AUSTRALIAN Wool Innovation will “always present a balanced approach to breeding” after putting its National Merino Challenge under the oversight of sheep classer Stuart Hodgson, a spokesman said today.
AWI has told its NMC steering committee members their roles will cease and the challenge is now under AWI’s Practical Sheep Skills program, managed by Stuart Hodgson.
The fifth annual NMC in Melbourne this year attracted about 110 students from seven secondary schools and eight tertiary institutions. The two-day event has now introduced bout 500 secondary and tertiary students to the basic skills involved in the wool industry and introduced them to a network of wool industry professionals.
Mr Hodgson is well-known as a strong advocate of visual-based sheep selection and recently told The Weekly Times that the Merino breeding industry had been “hijacked by figures” and there was not enough reliance on the practical visual assessment of sheep.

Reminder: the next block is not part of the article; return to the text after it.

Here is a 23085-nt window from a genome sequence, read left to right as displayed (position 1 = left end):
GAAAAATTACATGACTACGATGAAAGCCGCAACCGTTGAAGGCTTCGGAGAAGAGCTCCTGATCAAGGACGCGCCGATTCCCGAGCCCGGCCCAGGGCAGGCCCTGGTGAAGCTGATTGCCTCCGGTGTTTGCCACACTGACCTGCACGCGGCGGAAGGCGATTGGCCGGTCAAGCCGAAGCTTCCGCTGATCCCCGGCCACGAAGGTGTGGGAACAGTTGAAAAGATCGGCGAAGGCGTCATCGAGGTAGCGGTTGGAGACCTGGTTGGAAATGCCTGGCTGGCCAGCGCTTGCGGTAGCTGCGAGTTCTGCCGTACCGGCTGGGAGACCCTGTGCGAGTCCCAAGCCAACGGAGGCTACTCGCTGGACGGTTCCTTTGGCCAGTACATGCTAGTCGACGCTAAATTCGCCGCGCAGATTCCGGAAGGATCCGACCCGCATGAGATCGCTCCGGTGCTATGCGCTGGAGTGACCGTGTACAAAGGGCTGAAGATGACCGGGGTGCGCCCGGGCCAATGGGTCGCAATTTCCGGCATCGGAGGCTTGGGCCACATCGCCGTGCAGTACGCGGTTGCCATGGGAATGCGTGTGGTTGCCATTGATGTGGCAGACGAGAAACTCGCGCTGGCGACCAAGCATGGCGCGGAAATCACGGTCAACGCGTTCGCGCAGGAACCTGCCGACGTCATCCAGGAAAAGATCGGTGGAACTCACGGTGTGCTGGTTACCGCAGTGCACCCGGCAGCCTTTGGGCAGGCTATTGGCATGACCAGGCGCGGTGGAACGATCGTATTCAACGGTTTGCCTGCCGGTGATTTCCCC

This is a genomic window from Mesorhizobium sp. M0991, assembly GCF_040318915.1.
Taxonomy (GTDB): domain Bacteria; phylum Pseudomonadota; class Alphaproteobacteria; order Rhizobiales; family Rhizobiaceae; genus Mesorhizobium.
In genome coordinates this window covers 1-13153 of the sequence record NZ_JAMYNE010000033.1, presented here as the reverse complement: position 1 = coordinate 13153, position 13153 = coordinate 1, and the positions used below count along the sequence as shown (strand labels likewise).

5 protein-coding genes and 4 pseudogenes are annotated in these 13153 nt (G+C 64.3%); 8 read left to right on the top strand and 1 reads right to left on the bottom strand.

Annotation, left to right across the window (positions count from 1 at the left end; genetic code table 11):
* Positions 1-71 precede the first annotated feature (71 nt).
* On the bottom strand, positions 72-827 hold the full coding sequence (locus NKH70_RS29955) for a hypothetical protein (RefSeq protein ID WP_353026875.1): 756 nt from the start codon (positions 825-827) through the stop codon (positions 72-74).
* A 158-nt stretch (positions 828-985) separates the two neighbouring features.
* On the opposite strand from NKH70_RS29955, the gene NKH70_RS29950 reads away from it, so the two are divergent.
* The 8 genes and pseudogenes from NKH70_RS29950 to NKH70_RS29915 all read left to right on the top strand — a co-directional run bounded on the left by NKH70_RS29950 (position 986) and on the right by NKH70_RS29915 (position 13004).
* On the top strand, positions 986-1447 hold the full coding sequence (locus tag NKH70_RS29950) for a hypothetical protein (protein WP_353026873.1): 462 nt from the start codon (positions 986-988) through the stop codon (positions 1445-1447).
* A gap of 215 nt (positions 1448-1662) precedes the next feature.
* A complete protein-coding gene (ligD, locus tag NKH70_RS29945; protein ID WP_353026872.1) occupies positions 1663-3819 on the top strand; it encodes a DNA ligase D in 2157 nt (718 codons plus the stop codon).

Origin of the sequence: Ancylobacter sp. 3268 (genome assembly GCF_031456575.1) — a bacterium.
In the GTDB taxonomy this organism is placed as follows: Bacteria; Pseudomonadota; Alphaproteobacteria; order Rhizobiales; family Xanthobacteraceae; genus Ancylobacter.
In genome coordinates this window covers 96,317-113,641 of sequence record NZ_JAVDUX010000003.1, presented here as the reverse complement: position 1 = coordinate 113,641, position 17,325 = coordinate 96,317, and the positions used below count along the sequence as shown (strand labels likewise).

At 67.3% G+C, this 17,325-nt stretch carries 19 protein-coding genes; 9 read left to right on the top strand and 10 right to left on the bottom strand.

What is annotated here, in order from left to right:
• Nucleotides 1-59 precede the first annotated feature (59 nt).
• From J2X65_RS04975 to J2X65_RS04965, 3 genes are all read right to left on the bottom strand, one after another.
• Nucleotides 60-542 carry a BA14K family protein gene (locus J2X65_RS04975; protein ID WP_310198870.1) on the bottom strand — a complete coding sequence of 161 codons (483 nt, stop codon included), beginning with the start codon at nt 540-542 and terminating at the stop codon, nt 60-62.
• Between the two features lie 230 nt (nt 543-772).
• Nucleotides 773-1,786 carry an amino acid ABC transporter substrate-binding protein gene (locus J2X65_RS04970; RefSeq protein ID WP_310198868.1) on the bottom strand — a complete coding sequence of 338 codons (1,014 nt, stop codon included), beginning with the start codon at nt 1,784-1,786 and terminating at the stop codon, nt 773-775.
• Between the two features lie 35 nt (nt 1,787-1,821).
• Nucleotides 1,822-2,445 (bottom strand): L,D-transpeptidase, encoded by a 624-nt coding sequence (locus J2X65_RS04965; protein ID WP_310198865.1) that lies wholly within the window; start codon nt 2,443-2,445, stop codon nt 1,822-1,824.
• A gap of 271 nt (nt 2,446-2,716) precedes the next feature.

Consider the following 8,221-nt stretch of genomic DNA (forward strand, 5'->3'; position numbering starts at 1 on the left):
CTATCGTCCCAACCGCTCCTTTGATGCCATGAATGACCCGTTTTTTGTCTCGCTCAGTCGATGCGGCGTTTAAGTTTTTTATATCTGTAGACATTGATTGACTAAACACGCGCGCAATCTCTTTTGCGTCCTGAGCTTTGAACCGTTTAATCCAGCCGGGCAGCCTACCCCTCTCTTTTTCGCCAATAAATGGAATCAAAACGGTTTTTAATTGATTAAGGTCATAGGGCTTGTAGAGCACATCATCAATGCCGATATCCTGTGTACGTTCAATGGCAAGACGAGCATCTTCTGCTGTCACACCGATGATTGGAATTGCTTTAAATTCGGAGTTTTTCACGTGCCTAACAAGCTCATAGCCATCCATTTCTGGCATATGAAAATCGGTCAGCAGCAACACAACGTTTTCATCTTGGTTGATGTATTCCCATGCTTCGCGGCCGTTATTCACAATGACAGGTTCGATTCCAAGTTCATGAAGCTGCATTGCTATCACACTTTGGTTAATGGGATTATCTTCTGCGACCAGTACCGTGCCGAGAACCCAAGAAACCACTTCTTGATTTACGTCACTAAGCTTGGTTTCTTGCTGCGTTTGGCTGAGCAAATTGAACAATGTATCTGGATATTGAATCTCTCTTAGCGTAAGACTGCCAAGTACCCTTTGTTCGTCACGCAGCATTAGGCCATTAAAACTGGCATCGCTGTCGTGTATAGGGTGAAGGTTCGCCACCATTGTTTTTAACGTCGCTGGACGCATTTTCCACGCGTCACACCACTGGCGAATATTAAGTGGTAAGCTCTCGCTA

AWI’s country manager, Australia and New Zealand, Stephen Feighan, has told the former steering committee members that Mr Hodgson will have oversight of the event, supported by AWI’s wool grower services program co-ordinator Henry Ridge and senior intellectual property associate Nicole Conallin as required.
New South Wales Merino breeder Ben Watts will continue in his role as NMC project manager, but AWI’s manager of wool grower extension and adoption Emily King will no longer be involved in the project on a day-to-day basis.
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‘A bit of a push’ for more visual selection
South Australian consultant and former NMC steering committee member Michelle Cousins gave a ram selection presentation at the recent National Merino Challenge in Melbourne, attended by AWI chairman Wal Merriman.
She told Sheep Central there was “a bit of a push” to have more visual selection sessions at the 2017 challenge.
“My view is that we need to be more balanced in what we are giving in regards to educational tools.”